Collegiate Esports is where Rocket League fans catch new talents representing their universities in Rocket League Esports.
Last week, the CRL Spring 2022 Championship concluded with Northwood University Blue’s victory, raking $4,000 in prize winnings. Meanwhile, Europe is going through a huge bracket to choose their representatives at CRL WC 2022.
Northwood Blue wins big at CRL Spring 2022
Arguably the most consistent collegiate team in the North American scene, the boys from Northwood Blue delivers once again. This team consists of five players, who take turns to stand-in for one another:
- Alexander “Buddy” Che
- Carter “Pirates” Tschumper
- Stephen “hockE” H.
- Hunter “LionBlaze” Woitas
- Aaron “Noxes” Cadiz
The stack competed in two gruesome best-of-seven matches during the grand finals against Columbia College. Initially, Northwood Blue looked overwhelmed by its opponent after losing 0-4 in the first series.
Fortunately, Northwood Blue made their way into the grand finals via the upper bracket, which gave them one lifeline. In the second series, Northwood Blue narrowly won the series 4-3 to claim the title at CRL Spring 2022 Championship.
Tickets to the CRL 2022 World
Nevertheless, it’s not all bad news for the six participants at CRL Spring 2022, as they qualified for the upcoming CRL 2022 World Championship. Besides the aforementioned finalists, Stockton University, University of Nevada, University of Texas, and St. Clair College have all made it.
The EURC 2022 rages on for European teams
With the NA region going on a hiatus until May 2022, Collegiate Esports fans can tune into the European University Rocketeers’ Championship 2022 (EURC 2022) for more Rocket League betting action. Thirty-six teams from various universities brawled it out in group stages of 8-10 teams since early March 2022. Thus far, we are down to only sixteen teams that are still in the playoffs.
Unlike the NA bracket, the EURC 2022 hosted a single playoffs bracket for thirty-two teams, each being a best-of-seven series. The top seeds from respective groups will finally play their first playoff round as they earned privileged upper quarter-finals slots.
Honorable mentions in EURC 2022
Considering the UK-based team climbed from the open qualifiers, Keele Krakens has had an impressive run for an underdog. What’s more impressive is that they only lost one series against UEA Bluejays. Of course, this doesn’t put Keele Krakens at any leverage against the other top seeds, who also have a clean winning streak. Hailing from the established NSE Winter Championship last year, Salford Lions and Portsmouth Paladins are the best UK has to offer. Lastly, Berlin Phoenix is also a top candidate from Uniliga Winter Season.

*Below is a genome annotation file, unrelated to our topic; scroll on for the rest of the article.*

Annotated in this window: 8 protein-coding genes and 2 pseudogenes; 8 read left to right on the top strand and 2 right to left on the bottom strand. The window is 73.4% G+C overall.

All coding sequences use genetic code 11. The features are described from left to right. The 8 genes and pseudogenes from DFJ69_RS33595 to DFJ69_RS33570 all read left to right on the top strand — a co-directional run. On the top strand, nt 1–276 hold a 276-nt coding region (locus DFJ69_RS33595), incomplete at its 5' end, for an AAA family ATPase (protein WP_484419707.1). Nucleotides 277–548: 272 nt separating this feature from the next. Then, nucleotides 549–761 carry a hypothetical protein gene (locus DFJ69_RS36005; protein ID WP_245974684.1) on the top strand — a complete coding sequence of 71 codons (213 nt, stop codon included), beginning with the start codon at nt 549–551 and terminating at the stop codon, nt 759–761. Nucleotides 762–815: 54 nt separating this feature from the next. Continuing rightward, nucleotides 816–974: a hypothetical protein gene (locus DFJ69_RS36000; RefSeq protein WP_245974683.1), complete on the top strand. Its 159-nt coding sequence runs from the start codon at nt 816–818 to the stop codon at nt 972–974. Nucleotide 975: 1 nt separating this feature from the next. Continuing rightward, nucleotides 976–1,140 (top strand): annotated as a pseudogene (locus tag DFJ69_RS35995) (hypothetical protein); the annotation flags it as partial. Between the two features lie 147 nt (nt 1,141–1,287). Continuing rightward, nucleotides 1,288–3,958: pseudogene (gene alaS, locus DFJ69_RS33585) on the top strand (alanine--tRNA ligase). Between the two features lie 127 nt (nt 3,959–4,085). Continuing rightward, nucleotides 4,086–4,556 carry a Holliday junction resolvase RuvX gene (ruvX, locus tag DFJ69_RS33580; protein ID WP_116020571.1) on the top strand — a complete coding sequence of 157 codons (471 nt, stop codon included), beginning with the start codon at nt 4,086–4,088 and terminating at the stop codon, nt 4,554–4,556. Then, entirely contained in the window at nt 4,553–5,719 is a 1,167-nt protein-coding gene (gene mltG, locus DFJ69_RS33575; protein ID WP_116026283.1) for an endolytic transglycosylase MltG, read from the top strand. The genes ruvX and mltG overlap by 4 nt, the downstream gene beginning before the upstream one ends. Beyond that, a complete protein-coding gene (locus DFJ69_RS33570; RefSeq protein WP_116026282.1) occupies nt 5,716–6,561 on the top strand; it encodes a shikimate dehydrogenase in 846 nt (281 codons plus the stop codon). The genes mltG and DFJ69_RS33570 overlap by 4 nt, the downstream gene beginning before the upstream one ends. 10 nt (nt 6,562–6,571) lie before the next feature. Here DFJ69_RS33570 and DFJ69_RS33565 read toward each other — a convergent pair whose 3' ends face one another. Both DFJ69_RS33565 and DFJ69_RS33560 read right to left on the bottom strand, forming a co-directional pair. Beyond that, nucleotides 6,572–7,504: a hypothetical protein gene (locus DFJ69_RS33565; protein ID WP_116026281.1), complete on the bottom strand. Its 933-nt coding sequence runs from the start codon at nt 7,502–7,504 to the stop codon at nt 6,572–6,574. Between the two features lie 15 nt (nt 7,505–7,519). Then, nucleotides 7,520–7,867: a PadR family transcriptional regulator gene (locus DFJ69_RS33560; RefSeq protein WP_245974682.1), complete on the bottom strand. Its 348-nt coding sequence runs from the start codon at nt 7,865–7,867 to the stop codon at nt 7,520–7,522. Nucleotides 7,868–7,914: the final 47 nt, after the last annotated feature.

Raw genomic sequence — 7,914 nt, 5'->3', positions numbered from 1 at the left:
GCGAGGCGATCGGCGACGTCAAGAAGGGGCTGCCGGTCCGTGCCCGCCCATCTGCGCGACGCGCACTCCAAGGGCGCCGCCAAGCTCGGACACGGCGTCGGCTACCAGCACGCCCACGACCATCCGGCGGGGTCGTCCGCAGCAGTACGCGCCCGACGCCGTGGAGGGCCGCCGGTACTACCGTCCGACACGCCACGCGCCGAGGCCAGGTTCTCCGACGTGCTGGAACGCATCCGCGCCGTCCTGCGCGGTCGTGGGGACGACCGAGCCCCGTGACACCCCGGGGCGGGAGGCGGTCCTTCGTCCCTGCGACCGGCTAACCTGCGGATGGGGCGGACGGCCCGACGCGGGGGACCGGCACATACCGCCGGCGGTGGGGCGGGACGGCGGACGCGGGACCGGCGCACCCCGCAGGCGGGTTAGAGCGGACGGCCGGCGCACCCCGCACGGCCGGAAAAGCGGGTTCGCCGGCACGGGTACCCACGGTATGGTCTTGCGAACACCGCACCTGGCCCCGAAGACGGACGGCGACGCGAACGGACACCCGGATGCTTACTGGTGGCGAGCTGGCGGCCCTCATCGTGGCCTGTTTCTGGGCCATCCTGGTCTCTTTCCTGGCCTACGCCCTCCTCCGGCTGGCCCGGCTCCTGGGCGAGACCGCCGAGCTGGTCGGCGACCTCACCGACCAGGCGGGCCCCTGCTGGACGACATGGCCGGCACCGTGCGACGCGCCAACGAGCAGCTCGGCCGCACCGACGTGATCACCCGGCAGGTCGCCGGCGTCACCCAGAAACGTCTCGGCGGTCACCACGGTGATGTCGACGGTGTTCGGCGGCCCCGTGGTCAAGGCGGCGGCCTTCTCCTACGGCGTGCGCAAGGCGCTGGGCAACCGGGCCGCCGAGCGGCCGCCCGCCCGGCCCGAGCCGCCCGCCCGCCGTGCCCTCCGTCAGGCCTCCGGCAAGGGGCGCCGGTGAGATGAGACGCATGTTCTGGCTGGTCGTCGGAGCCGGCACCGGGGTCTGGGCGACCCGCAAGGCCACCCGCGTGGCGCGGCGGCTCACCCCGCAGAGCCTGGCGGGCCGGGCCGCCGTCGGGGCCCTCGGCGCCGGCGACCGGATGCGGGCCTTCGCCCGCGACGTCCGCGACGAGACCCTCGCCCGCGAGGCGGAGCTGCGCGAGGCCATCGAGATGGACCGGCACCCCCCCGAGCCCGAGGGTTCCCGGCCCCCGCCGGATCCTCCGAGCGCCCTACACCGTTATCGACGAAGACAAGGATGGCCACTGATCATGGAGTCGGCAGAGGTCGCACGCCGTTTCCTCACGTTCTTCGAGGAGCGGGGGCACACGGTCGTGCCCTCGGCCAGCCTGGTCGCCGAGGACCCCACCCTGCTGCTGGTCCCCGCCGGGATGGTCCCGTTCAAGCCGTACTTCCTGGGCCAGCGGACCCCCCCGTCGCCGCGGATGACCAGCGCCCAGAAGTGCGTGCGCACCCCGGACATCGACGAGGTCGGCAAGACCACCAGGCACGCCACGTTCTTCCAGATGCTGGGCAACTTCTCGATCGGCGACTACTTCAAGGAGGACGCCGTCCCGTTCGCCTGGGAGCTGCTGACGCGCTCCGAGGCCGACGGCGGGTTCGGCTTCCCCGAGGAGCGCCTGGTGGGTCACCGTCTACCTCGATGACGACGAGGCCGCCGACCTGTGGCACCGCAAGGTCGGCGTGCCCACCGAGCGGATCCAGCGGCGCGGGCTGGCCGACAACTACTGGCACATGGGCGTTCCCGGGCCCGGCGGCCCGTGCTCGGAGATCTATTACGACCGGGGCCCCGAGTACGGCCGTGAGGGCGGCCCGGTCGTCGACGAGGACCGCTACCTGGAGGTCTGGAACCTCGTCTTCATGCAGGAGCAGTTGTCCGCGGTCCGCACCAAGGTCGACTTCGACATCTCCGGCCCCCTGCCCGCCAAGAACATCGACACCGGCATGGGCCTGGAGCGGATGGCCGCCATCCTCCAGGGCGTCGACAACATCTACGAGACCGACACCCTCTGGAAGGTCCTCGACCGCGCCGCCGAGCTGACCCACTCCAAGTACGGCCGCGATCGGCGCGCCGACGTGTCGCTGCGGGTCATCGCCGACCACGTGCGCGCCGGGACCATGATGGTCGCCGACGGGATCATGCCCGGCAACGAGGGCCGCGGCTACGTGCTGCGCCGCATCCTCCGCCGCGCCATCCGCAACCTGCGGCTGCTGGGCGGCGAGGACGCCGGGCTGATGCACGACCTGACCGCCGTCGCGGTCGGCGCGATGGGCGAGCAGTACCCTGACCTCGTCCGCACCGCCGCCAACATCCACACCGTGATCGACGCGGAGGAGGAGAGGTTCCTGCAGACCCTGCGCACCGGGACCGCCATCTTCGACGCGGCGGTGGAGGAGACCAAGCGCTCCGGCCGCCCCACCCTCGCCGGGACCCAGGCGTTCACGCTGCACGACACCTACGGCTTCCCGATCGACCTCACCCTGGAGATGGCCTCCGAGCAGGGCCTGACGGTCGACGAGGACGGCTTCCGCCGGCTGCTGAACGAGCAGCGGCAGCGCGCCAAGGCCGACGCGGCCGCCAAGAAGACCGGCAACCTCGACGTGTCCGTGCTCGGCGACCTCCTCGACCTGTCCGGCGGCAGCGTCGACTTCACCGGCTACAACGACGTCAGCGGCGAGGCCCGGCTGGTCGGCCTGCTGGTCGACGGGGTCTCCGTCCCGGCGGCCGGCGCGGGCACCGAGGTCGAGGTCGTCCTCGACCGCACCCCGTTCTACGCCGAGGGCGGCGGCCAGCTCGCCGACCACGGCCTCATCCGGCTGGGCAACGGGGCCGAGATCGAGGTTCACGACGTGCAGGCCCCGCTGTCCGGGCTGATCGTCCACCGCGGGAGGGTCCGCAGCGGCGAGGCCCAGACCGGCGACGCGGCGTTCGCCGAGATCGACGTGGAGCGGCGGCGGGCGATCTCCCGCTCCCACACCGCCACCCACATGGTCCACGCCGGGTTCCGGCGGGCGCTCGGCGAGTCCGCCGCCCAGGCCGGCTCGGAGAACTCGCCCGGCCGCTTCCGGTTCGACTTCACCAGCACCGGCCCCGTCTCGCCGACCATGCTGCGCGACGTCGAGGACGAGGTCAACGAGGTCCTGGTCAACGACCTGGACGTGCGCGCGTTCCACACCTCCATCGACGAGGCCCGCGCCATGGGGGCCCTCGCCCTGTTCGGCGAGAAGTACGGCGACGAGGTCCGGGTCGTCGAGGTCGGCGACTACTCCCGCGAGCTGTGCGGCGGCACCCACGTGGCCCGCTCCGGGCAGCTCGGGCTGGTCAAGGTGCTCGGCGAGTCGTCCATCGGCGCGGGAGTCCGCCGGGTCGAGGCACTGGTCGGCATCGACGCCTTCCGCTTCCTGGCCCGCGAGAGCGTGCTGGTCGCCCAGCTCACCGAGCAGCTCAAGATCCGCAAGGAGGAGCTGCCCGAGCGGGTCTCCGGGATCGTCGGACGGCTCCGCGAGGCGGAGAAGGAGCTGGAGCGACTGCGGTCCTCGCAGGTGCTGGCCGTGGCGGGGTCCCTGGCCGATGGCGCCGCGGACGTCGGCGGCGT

Hence, you do not want to miss the upcoming upper quarterfinals, which will surely showcase these top contestants’ potential.
All Eyes on the Collegiate Rocket League World Championship 2022
Eventually, all these regional leagues boil down to the CRL World 2022, which the EURC 2022 grants the top-four winners with slots. The rest of the competition will be filled by both regions’ Last Chance Qualifiers, where four slots are allocated to NA and two for EU. This totals up to the fine selection of only sixteen teams that have poured in effort to make it this far.
What’s thrilling about the CRL World 2022 is that the winners and other phenomenal candidates can be scouted out by professional teams. While this may sound like the Cinderella Story that we read in our past-times, it certainly isn’t the case. In fact, there are several early collegiate players, such as Braxton “Allushin” Lagarec currently in Team Envy, and Alexander “Buddy” Che in Litecoin Gaming.
Hence, it’s undeniable that collegiate esports is effective at nurturing a new generation of Rocket League enthusiasts and has been picking up popularity among partner alma maters.
What can we expect from CRL World 2022 and Collegiate Esports?
Many collegiate teams have been consistently performing in recent times, which is evident when we saw multiple supposedly seasoned teams get overwhelmed by open qualifier participants.
Perhaps more investments from Esports organizations to scout out these undergraduates would be an enticing motivation to have more talents onboard. As of today, there are still many back-to-back CRL championship-winning teams that still play unsponsored, such as the University of Akron.
Collegiate Rocket League, is certainly not as flashy as G2 Esports’ Massimo “Atomic” Franceschi pulling off game-winning goal shots at the RLCS Winter Split Major. However, the plays that these youngsters can pull off are worthwhile, especially in an adrenaline-rushed seven-round match with overtime. Frankly, Psyonix’s investment in nurturing the new generation of Rocket League players is surely a step in the right direction. After all, they already have their sights set on turning Rocket League into an Esports staple in decades to come. Hence, they would need an army of eager Rocket League players to pull such a feat off.